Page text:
Jimmie Allen’s music career was bumpy before he really got started. He was struggling so much that he was living in his car; he auditioned for America’s Got Talent and didn’t make it past the preliminary auditions; he auditioned for American Idol and didn’t make it to the live-voting rounds. But the man’s work and talent has finally paid off. He released his debut album, Mercury Lane, in late 2018, and his career has nowhere to go but up after finding success on country radio.

Tom Jones

This is a bit of an odd fit for Stagecoach, but considering The Zombies, Michael Nesmith of the Monkees, and Eric Burdon of the Animals have all played at Stagecoach … why not? Jones should have no problem winning over the crowd at Stagecoach—plus it’ll be interesting watching people in Stetsons and denim swaying to “It’s Not Unusual.”


Yep, that’s right … I’m saving the most interesting Stagecoach act for last. The man behind Major Lazer and his own EDM material is stepping out of the dance-music to perform at Stagecoach’s “Late Night in the Palomino” at 10:55 p.m. Sunday night. Having seen Major Lazer at Coachella, I must say: It’ll be interesting to see what Diplo does for country fans at Stagecoach.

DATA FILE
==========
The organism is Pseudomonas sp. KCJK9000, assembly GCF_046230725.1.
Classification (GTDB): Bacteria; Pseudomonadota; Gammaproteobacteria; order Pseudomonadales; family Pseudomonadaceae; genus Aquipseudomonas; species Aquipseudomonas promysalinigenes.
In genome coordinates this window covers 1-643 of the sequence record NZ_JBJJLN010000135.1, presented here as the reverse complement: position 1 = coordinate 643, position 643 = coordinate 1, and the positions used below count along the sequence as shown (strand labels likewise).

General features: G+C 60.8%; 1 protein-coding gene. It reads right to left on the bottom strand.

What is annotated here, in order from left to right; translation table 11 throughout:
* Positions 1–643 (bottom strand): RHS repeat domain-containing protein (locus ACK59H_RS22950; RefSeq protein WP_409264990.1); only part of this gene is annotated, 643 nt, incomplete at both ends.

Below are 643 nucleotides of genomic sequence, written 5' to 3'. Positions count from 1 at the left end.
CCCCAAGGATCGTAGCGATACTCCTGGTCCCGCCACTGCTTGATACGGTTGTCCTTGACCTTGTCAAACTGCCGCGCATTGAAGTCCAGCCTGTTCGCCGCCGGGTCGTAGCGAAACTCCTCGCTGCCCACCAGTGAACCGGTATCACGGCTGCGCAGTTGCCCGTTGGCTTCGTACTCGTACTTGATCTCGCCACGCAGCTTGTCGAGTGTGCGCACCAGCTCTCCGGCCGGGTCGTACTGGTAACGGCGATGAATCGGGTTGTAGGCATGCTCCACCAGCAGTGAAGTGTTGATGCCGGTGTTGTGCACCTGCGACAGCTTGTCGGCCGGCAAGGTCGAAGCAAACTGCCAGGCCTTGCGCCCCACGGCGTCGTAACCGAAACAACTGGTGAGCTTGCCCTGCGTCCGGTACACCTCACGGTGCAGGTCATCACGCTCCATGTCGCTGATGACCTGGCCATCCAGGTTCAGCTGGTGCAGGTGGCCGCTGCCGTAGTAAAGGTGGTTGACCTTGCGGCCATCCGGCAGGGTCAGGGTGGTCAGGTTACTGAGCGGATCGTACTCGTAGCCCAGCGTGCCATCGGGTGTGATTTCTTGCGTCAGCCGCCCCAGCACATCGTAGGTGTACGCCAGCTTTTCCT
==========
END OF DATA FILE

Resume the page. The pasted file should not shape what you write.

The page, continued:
Published in Previews

A while back, Parker Millsap tweeted: “I ain’t no son of Ronnie.”

Indeed, there’s no relation, and the names are spelled differently, anyway. Still, the men share some similarities; they were both influenced by gospel, blues and rock ’n’ roll—but Millsap’s sound is all his own.

He’ll be coming to Stagecoach on Sunday, April 28.

When Parker Millsap first started, his sound had more acoustic and gospel elements, but over time, he has added more of a rock sound—and his latest album, Other Arrangements, is almost entirely rock ’n’ roll. During a recent phone interview, Millsap discussed the evolution.

“A lot of that is based on the live show,” Millsap said. “I started out doing listening-room and house concerts, and I did an acoustic thing for quite a while. Gradually, as I made money and could afford to have more of a band, I really wanted the shows to move a little bit more. I got tired of singing all ballads. I wrote songs that would be really fun to play live with my band.”

Millsap was raised in a religious household in Oklahoma, and he was exposed to a lot of gospel music.

“I have a bunch of history with that music, given I grew up in church,” Millsap said. “A lot of my musical upbringing was getting to see live music on Sunday morning, Sunday night and Wednesday night every week for 16 years straight. It’s tied up with my personal experience, with music and spirituality.